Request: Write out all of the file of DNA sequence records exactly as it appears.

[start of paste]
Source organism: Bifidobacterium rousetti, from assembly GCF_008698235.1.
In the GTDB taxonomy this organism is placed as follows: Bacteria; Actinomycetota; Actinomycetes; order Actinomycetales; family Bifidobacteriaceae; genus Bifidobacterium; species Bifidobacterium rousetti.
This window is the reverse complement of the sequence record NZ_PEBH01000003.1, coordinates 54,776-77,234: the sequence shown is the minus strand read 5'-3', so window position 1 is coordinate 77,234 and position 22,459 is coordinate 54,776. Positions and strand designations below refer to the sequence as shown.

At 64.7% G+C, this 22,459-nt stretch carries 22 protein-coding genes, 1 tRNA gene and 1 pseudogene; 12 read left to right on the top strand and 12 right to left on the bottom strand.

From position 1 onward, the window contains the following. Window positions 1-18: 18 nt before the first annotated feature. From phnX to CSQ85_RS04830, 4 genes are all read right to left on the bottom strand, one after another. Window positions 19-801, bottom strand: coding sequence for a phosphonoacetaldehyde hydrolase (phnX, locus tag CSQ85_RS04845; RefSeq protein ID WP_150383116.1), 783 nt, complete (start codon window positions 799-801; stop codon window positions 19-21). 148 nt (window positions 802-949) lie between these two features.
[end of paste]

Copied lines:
Source organism: Bifidobacterium rousetti, from assembly GCF_008698235.1.
In the GTDB taxonomy this organism is placed as follows: Bacteria; Actinomycetota; Actinomycetes; order Actinomycetales; family Bifidobacteriaceae; genus Bifidobacterium; species Bifidobacterium rousetti.
This window is the reverse complement of the sequence record NZ_PEBH01000003.1, coordinates 54,776-77,234: the sequence shown is the minus strand read 5'-3', so window position 1 is coordinate 77,234 and position 22,459 is coordinate 54,776. Positions and strand designations below refer to the sequence as shown.

At 64.7% G+C, this 22,459-nt stretch carries 22 protein-coding genes, 1 tRNA gene and 1 pseudogene; 12 read left to right on the top strand and 12 right to left on the bottom strand.

From position 1 onward, the window contains the following. Window positions 1-18: 18 nt before the first annotated feature. From phnX to CSQ85_RS04830, 4 genes are all read right to left on the bottom strand, one after another. Window positions 19-801, bottom strand: coding sequence for a phosphonoacetaldehyde hydrolase (phnX, locus tag CSQ85_RS04845; RefSeq protein ID WP_150383116.1), 783 nt, complete (start codon window positions 799-801; stop codon window positions 19-21). 148 nt (window positions 802-949) lie between these two features.